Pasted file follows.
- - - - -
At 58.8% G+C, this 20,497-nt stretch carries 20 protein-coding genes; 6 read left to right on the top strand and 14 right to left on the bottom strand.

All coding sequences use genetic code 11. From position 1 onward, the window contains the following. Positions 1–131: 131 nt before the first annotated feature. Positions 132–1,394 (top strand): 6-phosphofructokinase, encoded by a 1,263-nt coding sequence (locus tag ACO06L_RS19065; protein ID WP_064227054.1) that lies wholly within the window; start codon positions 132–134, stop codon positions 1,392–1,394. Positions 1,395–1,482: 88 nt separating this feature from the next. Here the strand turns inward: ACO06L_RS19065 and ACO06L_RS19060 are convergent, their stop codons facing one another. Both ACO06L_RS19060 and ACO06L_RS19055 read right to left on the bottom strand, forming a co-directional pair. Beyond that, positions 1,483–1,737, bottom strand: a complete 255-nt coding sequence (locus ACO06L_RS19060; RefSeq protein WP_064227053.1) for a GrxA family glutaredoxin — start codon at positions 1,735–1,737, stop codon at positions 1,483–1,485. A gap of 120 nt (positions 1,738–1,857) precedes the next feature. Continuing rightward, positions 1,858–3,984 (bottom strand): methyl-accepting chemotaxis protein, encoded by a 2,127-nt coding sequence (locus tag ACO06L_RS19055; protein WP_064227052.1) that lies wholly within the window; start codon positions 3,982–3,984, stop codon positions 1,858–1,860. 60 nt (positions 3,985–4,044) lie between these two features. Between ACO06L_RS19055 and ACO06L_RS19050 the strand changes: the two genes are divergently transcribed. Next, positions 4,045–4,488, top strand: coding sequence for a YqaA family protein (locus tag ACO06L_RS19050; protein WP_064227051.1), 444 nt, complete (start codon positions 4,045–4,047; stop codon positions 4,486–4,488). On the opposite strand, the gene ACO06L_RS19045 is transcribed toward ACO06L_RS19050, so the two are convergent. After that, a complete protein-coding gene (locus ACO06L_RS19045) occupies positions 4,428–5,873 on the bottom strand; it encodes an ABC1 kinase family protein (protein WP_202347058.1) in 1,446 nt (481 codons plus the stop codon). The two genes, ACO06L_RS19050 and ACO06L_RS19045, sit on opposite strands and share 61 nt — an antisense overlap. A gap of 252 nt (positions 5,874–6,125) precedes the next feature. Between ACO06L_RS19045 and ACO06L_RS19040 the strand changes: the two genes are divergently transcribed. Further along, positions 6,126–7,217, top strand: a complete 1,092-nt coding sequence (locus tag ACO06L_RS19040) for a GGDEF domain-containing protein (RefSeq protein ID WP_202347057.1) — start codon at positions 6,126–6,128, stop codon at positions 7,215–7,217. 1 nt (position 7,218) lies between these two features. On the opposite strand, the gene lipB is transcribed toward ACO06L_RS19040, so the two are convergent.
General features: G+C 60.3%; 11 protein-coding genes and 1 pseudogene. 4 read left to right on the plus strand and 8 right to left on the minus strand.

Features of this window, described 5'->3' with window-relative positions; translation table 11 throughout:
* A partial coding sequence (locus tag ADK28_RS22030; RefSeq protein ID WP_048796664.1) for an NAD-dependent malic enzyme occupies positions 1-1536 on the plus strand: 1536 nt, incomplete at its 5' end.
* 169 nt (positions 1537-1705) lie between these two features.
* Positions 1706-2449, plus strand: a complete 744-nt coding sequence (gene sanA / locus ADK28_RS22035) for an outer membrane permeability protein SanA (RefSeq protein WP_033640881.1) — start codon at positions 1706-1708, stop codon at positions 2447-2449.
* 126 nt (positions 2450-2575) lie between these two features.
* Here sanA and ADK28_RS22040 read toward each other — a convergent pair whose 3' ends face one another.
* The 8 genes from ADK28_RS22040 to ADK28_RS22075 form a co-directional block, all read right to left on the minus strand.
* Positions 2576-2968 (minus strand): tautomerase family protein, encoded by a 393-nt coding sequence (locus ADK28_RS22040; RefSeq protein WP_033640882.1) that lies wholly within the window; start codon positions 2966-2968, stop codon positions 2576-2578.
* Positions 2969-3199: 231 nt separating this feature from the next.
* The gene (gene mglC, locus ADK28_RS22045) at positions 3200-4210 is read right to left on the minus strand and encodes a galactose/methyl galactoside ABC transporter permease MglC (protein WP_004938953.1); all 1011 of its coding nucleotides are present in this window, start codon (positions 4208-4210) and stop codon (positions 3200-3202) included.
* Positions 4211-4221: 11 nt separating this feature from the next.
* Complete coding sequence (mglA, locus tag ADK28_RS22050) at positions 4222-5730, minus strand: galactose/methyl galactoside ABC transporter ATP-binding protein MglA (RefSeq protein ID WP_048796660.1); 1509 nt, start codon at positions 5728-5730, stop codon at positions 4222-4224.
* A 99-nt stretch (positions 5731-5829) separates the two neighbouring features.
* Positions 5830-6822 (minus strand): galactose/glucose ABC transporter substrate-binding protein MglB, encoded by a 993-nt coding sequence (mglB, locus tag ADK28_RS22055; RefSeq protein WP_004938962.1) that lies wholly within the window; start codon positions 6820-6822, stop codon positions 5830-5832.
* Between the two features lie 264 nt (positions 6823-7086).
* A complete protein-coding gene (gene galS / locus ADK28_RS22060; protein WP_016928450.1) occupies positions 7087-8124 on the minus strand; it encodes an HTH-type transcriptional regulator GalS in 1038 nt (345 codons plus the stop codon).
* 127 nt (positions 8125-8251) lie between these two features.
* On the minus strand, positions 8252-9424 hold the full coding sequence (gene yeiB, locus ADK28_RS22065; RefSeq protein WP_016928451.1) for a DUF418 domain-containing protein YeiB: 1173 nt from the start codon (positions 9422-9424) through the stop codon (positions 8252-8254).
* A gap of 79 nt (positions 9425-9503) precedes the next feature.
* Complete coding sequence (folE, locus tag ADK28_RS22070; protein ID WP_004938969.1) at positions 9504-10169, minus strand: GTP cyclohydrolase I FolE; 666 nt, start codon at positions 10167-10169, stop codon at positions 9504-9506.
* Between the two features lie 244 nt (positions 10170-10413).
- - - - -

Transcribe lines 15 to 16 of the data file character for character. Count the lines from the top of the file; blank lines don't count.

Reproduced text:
* Complete coding sequence (mglA, locus tag ADK28_RS22050) at positions 4222-5730, minus strand: galactose/methyl galactoside ABC transporter ATP-binding protein MglA (RefSeq protein ID WP_048796660.1); 1509 nt, start codon at positions 5728-5730, stop codon at positions 4222-4224.
* A 99-nt stretch (positions 5731-5829) separates the two neighbouring features.